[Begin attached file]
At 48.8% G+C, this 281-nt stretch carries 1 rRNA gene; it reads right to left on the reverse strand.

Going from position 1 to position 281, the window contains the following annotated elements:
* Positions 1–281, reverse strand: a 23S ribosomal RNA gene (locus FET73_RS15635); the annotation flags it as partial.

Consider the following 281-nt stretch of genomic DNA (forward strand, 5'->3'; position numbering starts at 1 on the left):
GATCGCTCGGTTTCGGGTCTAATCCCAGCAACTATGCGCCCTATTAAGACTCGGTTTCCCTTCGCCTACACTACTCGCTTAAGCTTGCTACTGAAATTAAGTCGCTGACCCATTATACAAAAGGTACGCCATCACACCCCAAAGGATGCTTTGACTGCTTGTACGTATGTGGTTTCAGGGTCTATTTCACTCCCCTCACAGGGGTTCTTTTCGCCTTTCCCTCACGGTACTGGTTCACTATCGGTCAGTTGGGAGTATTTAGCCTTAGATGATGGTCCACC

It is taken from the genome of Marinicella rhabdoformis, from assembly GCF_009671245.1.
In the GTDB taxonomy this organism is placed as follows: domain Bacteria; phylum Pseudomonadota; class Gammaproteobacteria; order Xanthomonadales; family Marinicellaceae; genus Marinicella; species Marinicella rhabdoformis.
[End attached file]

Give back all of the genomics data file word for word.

At 48.8% G+C, this 281-nt stretch carries 1 rRNA gene; it reads right to left on the reverse strand.

Going from position 1 to position 281, the window contains the following annotated elements:
* Positions 1–281, reverse strand: a 23S ribosomal RNA gene (locus FET73_RS15635); the annotation flags it as partial.

Consider the following 281-nt stretch of genomic DNA (forward strand, 5'->3'; position numbering starts at 1 on the left):
GATCGCTCGGTTTCGGGTCTAATCCCAGCAACTATGCGCCCTATTAAGACTCGGTTTCCCTTCGCCTACACTACTCGCTTAAGCTTGCTACTGAAATTAAGTCGCTGACCCATTATACAAAAGGTACGCCATCACACCCCAAAGGATGCTTTGACTGCTTGTACGTATGTGGTTTCAGGGTCTATTTCACTCCCCTCACAGGGGTTCTTTTCGCCTTTCCCTCACGGTACTGGTTCACTATCGGTCAGTTGGGAGTATTTAGCCTTAGATGATGGTCCACC

It is taken from the genome of Marinicella rhabdoformis, from assembly GCF_009671245.1.
In the GTDB taxonomy this organism is placed as follows: domain Bacteria; phylum Pseudomonadota; class Gammaproteobacteria; order Xanthomonadales; family Marinicellaceae; genus Marinicella; species Marinicella rhabdoformis.